Southern Cross MAY-JUNE 2022

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the overflows watching the livestream video. But God in his kindness caused it to clear, so we were able to get outside right at the end and do all the immersion baptisms outdoors in a wonderful break in the weather.” The annual event has been interrupted by the pandemic so everyone was grateful it was back. “We waited because of COVID – we’ve waited 2½ years since the last one – so it was great to make it happen again,” Mr Ould says. “It was proof positive that God had been at work even during the difficult COVID season. Many of those who were being baptised or confirmed were conversions from the last two years.” He adds that the translation technology was a first for the cathedral. “We were nervous about it, but it worked really, really well. We had a small team who had the scripts in advance and were rendering it, live, in their own language.” Cathedral member Adrian Ng was co-ordinator of the translation broadcast. “We have basically three different language groups, so it’s nice for us to be able to sit together and witness the baptism and still have everybody understand and follow along,” he says. “The sermon by the Archbishop was in English and it was translated into Cantonese, Mandarin and Farsi. It’s almost like the UN. You’d watch it in the native language and if you wanted you could go to the app to listen in a different language.” One of the testimonies was in Mandarin only, which was then translated live to English and Farsi (Persian). “It is very straightforward, even for the translator,” Mr Ng says. “The LiveVoice app just broadcasts the translation as the translators talk into their phones. For the listener, there’s an app for your phone, or you could even just use a web browser and listen in.” 4

Heart languge translation: The LiveVoice app. The cathedral team was aware other churches had used similar apps but, Mr Ould says, “I think it’s probably the first place, I’d say for miles around, where we’ve been doing it into multiple languages at the same time. Even with our change of plans, switching to indoors and having to move the team to a different location, they did brilliantly well.”

heart language that they’re comfortable with, we’ll make sure that they get one of these cards so that they at least know there is a translation available. We hope that makes them feel like they’re welcome and are being cared for.” Not having a separate Mandarin service, the church used another app, Mixlr, for live translation. WELCOMED IN “We had a translator who A number of other parishes would race upstairs just before have experimented with live the Bible rea din g, put on translation, including Rouse headphones so they could hear Hill in northwest Sydney. The what was happening downstairs outreach pastor at Rouse Hill, the and then connect to the app [to Rev Rick Mason, says the church broadcast live],” Mr Mason says. believes that the translation of “We’ve got a translation team services is a sign of welcome. of about six people, and they felt “On our table that everybody during the pandemic that it was walks past as they enter, we have a burden to have to be doing a A5 laminated colourful cards in live translation. [They asked] Chinese with instructions on whether they could just translate how to get access to our Chinese the Bible passages and sermon downloads of the sermon and beforehand and then upload that Bible readings,” he says. to the church website, so that’s “A s w e w e l co m e p e o p l e what we’ve been doing since at the gate, and it becomes then.” apparent that English isn’t their Even though it is no longer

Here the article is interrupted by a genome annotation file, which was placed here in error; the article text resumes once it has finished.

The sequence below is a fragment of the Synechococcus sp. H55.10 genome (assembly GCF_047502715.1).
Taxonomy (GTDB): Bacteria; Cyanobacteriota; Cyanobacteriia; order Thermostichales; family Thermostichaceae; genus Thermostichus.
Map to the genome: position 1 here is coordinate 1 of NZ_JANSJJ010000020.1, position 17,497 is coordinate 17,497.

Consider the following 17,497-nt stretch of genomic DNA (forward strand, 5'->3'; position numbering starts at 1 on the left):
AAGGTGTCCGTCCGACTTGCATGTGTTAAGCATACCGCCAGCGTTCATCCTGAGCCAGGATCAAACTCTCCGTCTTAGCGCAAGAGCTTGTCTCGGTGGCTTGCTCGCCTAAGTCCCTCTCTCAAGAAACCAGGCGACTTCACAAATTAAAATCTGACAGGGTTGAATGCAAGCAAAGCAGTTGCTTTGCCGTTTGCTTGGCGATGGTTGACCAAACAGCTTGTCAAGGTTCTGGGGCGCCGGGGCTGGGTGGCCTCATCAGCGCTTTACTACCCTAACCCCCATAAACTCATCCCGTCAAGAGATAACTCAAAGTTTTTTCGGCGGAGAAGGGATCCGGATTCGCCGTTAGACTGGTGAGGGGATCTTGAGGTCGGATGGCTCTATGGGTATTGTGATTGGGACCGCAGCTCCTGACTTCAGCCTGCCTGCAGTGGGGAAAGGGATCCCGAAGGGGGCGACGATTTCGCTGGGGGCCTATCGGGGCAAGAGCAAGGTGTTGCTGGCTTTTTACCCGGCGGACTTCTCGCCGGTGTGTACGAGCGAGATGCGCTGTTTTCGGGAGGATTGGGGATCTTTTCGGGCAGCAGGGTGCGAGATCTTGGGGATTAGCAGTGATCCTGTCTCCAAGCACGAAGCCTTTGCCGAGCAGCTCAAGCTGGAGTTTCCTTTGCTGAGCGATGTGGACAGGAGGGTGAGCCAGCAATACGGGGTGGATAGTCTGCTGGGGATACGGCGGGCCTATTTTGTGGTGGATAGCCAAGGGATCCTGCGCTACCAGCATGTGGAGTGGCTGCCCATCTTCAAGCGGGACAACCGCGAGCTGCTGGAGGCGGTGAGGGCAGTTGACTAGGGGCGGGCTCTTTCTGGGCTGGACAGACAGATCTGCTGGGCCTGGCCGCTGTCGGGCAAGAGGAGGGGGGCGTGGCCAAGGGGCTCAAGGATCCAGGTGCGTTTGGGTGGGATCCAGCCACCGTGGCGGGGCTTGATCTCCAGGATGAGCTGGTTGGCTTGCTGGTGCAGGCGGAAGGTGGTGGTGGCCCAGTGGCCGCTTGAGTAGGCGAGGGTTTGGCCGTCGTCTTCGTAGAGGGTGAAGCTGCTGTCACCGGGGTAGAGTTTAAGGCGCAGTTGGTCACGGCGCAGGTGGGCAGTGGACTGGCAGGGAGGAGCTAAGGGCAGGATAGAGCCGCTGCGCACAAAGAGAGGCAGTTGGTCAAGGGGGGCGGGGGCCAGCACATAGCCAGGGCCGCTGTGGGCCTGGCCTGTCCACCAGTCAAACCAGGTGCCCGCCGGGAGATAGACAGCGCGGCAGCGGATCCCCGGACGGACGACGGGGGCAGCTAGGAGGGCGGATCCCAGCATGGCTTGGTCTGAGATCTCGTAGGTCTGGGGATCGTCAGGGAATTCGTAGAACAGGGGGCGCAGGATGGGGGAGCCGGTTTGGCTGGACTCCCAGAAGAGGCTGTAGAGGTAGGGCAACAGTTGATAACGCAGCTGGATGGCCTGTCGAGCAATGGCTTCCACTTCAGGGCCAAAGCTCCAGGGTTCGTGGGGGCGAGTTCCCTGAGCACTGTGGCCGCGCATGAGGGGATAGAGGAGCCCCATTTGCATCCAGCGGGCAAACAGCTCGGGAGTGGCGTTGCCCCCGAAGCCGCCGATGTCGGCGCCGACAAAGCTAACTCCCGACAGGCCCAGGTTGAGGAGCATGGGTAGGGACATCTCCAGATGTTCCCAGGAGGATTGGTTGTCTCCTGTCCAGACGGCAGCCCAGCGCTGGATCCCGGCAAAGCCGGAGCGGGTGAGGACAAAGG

live, he thinks the effect is the same. “Before the Sunday service, the translations are all up on our website. People can listen to it from there, either simultaneously if they want to, or in their own time. “Feedback from people is that they are happy to listen to English and if there’s stuff they struggle to understand they download and listen to it later.” The benefits of translation, either live or recorded, are not just confined to the hearers. “The feedback from our translators was that they are growing a huge amount in their own maturity and understanding as they translate a sermon,” Mr Mason says. “I’ve offered every now and again to our translators that if you’re finding it stressful, you don’t have to be doing it. They’ve all said ‘No, no, we’re really happy. We are finding it helpful to do ourselves, and we want people to be able to listen to it in their heart language’.” Just like in Acts. SC SouthernCross

May–June 2022